Image of Michigan Secretary of State seal

Secretary of State holiday closures for 2020

Dealers who utilize SOS branch offices for business or personal use may want to make note of these 2020 holiday closures.


  • New Year’s Day, January 1.
  • Martin Luther King, Jr. Day, January 20.
  • President’s Day, February 17.
  • Memorial Day, May 25.
  • Independence Day, July 3.
  • Labor Day, September 7.
  • General Election Day, November 3
  • Veterans Day, November 11.
  • Thanksgiving Day, November 26 and 27.
  • Christmas Eve and Christmas Day, December 24 and 25.
  • New Year’s Eve, December 31.
NADA logo

Jan. 15 Webinar: Steps to Make Dealership Websites Accessible

People with a variety of auditory, visual, physical and/or cognitive disabilities use assistive technology (e.g., screen readers, text enlargement tools, programs to control computers by voice) to enable computer use. According to the U.S. Department of Justice the Americans with Disabilities Act (ADA) applies to public-facing commercial websites; now is a good time for franchised dealerships to evaluate their websites for accessibility compliance.
If a dealership’s website is not compatible with assistive technologies, disabled customers may not be able to shop for vehicles, make online parts purchases or learn more about what the dealership offers them. Web accessibility also boosts a dealership’s search engine optimization efforts and improves organic search rankings. In addition to losing potential sales, dealerships risk facing legal action. To date, plaintiffs across the country have asserted that websites for businesses, including dealerships, do not provide equal access under the ADA for persons with disabilities. These dealerships have often settled to prevent expensive litigation, making a commitment to improve website accessibility.
Most public-facing dealership websites involve vehicle OEMS, website developers, vendors and other content providers; addressing dealership website accessibility is complex because each of these entities exerts control over, has responsibility for, manages and/or provides content to dealership websites.
More information from NADA:
Blue Cross Blue Shield Blue Care Network of Michigan logo

Melting Away Winter Myths

woman blowing into tissue while in the snow

There are plenty of seemingly well-known facts that can make you want to give winter the cold shoulder. You’ve probably heard about the various phenomena in winter that can cause illness or other health problems and accepted them as fact. In reality, a lot of the common “facts” about winter are more fiction than truth.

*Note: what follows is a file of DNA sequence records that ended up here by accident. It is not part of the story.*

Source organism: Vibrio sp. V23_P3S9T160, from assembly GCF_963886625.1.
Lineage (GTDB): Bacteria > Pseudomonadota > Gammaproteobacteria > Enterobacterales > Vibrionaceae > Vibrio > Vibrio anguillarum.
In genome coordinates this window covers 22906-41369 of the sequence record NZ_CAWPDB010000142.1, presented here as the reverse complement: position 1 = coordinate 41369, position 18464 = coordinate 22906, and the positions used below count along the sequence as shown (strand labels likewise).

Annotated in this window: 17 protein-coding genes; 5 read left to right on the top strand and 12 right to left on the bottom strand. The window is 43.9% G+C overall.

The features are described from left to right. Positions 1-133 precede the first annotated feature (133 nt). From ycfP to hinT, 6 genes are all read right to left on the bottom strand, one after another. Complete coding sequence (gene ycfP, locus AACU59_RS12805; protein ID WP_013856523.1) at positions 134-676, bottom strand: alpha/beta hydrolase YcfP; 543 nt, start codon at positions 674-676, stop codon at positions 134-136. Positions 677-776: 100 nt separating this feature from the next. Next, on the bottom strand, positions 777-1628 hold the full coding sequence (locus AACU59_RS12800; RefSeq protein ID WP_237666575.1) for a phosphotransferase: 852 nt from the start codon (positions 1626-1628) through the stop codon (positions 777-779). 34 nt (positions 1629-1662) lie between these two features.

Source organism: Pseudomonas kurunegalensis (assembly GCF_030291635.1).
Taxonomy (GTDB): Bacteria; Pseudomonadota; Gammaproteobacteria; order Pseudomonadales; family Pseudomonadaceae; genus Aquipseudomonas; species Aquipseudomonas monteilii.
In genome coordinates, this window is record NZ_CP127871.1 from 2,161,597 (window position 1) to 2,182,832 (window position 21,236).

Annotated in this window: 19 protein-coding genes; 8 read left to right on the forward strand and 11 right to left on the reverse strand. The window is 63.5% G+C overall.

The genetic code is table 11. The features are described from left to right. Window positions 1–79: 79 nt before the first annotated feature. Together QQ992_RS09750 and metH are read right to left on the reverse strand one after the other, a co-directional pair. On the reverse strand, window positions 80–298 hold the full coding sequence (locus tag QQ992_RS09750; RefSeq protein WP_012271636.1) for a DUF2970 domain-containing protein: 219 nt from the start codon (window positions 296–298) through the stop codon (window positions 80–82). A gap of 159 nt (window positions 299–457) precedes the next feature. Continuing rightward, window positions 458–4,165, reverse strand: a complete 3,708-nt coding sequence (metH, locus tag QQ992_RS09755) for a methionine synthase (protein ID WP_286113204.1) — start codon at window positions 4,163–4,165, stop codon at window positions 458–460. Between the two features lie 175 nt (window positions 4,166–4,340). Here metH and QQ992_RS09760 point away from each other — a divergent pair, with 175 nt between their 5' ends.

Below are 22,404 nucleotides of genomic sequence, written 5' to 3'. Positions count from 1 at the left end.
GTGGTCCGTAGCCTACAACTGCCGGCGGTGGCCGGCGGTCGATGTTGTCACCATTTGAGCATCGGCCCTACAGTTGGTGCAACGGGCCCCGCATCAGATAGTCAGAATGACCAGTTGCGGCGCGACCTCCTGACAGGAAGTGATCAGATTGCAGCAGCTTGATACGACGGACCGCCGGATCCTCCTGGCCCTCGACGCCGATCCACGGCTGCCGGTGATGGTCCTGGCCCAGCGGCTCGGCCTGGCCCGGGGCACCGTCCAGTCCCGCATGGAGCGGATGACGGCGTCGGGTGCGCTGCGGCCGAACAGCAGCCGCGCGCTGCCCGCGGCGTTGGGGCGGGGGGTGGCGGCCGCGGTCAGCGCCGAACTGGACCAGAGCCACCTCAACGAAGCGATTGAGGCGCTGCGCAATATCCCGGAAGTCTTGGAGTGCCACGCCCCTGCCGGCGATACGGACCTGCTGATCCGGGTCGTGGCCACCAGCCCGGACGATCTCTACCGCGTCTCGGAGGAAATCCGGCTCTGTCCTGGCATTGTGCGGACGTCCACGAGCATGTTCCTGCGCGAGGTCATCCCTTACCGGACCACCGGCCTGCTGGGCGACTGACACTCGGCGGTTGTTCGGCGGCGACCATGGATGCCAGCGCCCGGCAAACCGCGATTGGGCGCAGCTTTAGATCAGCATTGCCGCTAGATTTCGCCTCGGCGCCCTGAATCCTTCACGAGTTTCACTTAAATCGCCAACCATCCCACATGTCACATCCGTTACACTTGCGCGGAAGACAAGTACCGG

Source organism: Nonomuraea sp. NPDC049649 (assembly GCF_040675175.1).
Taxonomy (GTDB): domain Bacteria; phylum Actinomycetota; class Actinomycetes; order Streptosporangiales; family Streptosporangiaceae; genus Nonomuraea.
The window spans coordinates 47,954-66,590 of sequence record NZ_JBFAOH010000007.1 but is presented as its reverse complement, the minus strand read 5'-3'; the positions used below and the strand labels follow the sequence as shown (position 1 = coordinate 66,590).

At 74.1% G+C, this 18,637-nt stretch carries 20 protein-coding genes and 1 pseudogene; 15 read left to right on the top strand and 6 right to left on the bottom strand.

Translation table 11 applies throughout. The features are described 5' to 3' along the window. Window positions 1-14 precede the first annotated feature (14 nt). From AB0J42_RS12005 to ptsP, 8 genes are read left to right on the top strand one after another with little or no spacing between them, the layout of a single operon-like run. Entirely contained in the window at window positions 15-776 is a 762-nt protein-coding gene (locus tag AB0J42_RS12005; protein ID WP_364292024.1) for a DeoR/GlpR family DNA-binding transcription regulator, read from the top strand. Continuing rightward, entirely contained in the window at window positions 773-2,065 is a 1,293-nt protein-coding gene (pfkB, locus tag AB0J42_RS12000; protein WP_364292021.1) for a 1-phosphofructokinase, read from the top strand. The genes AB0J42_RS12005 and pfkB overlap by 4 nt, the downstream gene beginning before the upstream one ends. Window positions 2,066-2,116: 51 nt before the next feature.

Here are some of the top myths about winter busted and some of the lesser-known facts:

Cold weather makes you sick: MYTH
While the incidences of colds do rise in the winter months, the weather is not to blame. Experts believe the rise is due to the increase in time spent indoors, resulting in germ exchanges.

Going outside with wet hair can cause a cold: MYTH
Wet hair might cause you to be cold while you’re outside and while you’re warming up after, but the only thing that causes a cold is bacteria.

Sunscreen isn’t necessary in the winter: MYTH
Sunscreen is needed year-round. Not only does it protect against sunburn, but it keeps your skin healthy by blocking UV rays. Even though you may not be tanning in the winter, you are still subjected to the negative impacts of being in the sun.

The weather affects your mood: FACT
You may notice that people seem happier in the summer. This is because the instances of SAD (Seasonal Affective Disorder) rise in the winter. The lack of sunlight contributes to this condition.

Washing your hands can prevent illness: FACT
Most viruses are spread by germs that have been transmitted to hands. Simply washing your hands effectively can dramatically reduce the risk of illness.

You can get the flu from the flu shot: MYTH
The flu vaccine does not contain any live viruses and therefore can’t cause the flu. Some people may experience flu-like symptoms after receiving the vaccine as the body develops an immune response to it. The symptoms, while undesirable, are not the flu and are far less severe than those of the flu.

You can still get allergies in the winter: FACT
While we may not notice allergies in these months, allergies can be present all year. The cause of allergies changes with the seasons. While spring allergies may be pollen-related, winter allergies might be due to indoor allergens lurking in the air.

There’s no need to be frozen with fear, just make sure you’re keeping yourself safe year-round.

What are some things you’ve heard about winter that you thought were true but recently learned were myths?

You may also like:


This article was originally published on, a website sponsored by Blue Cross Blue Shield of Michigan.  Blue Cross and MADA are your trusted partners in building a healthier business and workforce.

Photo credit: AntonioGuillem